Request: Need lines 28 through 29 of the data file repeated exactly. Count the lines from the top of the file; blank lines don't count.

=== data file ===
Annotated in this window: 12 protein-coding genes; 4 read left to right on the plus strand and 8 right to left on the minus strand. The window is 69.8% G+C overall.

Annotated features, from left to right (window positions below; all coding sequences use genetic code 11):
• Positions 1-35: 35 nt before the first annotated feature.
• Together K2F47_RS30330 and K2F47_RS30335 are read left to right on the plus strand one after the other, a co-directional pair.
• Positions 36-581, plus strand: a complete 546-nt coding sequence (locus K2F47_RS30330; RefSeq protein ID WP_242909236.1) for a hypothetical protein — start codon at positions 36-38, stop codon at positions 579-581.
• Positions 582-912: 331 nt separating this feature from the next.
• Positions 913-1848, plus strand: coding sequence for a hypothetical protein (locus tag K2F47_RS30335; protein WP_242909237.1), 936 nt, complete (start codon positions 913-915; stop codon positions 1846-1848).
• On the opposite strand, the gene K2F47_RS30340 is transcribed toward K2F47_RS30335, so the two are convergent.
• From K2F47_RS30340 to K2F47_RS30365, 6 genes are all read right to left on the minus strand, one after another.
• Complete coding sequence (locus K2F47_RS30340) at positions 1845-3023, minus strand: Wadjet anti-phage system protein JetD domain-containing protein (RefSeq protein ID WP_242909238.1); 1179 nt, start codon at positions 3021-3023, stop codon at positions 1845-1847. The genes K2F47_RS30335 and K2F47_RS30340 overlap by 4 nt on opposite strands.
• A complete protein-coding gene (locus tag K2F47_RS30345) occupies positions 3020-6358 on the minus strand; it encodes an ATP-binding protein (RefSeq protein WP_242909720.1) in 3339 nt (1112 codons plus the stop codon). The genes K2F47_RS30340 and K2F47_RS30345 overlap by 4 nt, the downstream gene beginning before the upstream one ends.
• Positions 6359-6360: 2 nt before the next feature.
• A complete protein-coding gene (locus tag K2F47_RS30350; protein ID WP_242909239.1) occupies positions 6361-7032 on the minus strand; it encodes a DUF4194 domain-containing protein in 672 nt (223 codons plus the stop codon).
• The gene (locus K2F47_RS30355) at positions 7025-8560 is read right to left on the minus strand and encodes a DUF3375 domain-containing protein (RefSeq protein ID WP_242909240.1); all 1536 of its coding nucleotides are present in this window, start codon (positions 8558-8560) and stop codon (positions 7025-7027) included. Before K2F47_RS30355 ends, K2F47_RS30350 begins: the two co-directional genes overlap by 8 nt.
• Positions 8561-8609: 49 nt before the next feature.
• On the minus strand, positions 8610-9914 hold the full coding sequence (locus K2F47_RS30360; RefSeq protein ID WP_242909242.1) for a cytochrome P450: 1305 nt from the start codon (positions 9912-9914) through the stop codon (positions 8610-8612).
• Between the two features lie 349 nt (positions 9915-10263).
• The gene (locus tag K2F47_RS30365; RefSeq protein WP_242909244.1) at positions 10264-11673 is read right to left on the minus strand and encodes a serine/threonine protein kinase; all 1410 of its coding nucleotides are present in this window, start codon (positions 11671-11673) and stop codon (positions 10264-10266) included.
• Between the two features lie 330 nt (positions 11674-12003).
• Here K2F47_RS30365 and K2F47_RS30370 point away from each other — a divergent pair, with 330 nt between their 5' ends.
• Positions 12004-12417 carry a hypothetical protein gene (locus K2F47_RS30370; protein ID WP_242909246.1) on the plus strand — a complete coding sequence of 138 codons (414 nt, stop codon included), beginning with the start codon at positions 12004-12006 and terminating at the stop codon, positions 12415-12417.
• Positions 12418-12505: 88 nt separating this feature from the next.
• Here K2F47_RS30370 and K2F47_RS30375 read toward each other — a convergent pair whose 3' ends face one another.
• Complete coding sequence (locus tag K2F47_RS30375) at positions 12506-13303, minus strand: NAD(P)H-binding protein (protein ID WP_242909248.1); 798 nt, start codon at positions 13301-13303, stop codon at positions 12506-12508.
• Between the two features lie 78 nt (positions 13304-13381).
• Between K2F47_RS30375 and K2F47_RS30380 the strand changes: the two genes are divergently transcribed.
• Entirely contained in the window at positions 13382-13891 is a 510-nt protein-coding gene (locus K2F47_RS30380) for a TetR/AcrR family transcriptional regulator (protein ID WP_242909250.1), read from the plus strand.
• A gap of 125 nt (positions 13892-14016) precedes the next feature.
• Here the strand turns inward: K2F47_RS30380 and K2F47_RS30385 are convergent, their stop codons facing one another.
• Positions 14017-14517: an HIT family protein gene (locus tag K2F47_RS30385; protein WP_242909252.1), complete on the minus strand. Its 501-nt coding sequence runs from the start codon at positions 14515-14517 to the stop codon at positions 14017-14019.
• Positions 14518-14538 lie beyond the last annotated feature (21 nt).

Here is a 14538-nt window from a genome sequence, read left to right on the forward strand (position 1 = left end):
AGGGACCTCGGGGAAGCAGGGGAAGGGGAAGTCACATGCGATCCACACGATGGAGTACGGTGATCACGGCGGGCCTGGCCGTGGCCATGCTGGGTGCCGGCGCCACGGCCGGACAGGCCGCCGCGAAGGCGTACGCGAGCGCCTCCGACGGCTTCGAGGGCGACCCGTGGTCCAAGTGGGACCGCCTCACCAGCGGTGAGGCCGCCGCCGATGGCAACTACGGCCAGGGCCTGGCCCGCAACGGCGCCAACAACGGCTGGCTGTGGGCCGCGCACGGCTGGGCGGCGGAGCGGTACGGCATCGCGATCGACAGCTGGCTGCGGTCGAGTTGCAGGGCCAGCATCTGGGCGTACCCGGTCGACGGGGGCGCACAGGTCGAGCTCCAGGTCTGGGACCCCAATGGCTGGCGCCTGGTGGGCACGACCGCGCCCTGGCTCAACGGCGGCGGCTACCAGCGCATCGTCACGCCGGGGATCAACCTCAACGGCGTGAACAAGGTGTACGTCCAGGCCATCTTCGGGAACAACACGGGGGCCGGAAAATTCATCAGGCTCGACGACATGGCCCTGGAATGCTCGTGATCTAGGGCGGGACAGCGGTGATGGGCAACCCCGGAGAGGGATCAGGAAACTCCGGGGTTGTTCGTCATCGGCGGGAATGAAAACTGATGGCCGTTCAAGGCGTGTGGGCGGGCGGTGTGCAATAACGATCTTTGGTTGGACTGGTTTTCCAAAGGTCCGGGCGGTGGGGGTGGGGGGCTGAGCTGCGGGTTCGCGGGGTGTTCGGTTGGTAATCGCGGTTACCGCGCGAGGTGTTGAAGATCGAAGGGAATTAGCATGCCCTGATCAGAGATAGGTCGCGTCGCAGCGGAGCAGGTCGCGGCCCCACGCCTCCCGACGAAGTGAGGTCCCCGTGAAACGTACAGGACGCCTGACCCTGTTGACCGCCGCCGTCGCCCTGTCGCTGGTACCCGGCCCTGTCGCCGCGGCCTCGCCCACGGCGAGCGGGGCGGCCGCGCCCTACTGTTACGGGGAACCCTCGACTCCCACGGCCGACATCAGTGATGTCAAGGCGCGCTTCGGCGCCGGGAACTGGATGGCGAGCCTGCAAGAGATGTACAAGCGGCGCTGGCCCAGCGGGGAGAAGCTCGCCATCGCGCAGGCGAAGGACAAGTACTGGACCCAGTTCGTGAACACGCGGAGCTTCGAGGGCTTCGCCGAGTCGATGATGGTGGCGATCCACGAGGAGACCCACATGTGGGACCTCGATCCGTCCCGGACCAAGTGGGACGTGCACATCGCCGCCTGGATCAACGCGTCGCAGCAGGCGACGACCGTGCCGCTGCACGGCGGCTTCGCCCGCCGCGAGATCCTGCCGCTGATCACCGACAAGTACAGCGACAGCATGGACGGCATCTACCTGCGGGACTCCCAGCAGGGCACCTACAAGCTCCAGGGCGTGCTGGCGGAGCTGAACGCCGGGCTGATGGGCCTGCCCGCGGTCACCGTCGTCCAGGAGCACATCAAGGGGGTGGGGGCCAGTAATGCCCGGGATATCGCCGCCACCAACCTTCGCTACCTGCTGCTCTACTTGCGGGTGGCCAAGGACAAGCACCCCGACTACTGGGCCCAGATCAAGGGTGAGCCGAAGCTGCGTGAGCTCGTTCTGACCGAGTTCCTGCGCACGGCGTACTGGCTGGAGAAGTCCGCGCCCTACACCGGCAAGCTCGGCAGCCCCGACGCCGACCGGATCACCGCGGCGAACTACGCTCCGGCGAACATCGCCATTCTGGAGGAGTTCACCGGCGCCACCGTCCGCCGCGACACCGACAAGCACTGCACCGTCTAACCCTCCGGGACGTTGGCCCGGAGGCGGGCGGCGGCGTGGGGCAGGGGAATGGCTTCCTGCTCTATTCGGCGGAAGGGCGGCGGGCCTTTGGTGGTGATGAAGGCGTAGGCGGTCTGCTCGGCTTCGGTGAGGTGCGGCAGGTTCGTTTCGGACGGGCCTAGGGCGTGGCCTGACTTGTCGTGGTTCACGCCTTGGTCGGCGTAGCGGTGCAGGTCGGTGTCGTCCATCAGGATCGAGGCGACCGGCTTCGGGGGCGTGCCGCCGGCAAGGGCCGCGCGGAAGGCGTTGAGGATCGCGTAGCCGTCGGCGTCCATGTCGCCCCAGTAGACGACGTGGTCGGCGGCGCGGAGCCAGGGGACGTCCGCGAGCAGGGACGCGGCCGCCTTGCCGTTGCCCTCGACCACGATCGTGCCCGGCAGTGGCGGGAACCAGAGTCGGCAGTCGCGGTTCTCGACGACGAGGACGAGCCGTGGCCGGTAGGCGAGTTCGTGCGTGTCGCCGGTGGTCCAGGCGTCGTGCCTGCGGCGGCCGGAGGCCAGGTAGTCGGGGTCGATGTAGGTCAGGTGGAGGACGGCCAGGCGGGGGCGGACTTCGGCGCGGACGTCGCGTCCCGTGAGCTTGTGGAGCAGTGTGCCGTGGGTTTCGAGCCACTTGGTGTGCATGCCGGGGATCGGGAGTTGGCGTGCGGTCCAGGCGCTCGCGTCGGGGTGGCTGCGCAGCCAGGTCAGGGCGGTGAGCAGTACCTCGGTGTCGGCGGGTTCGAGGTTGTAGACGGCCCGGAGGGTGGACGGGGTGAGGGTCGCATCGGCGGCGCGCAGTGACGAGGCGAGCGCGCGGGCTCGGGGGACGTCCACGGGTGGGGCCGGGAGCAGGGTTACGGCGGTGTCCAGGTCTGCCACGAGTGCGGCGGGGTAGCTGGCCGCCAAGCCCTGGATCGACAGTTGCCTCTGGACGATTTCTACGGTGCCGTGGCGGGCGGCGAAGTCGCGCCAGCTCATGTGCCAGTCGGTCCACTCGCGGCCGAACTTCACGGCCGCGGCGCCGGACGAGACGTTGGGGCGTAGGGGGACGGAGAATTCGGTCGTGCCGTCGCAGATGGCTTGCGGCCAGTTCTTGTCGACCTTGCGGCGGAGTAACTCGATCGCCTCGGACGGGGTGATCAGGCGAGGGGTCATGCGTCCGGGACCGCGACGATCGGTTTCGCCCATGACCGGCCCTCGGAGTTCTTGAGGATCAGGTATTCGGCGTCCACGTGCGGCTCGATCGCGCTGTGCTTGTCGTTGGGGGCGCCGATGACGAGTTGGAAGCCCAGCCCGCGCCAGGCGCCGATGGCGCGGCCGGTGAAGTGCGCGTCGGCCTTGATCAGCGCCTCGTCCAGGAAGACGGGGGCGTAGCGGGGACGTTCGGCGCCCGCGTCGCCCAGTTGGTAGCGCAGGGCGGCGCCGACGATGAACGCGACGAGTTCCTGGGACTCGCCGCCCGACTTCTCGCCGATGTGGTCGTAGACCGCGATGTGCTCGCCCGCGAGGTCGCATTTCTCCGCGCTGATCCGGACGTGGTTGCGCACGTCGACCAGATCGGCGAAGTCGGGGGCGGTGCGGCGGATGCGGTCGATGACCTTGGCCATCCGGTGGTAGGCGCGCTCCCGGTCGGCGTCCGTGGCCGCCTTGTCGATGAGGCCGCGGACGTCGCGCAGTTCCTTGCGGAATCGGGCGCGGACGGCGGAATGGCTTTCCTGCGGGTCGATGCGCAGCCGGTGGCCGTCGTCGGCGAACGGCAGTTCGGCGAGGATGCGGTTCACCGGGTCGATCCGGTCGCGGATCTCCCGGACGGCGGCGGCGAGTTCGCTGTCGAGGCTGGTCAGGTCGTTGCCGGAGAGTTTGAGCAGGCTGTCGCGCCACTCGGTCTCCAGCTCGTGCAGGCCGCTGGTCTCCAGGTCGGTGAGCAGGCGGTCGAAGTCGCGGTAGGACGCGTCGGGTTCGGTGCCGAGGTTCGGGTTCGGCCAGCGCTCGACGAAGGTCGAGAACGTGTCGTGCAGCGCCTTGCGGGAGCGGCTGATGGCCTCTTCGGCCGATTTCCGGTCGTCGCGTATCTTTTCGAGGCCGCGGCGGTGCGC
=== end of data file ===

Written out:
• A gap of 125 nt (positions 13892-14016) precedes the next feature.
• Here the strand turns inward: K2F47_RS30380 and K2F47_RS30385 are convergent, their stop codons facing one another.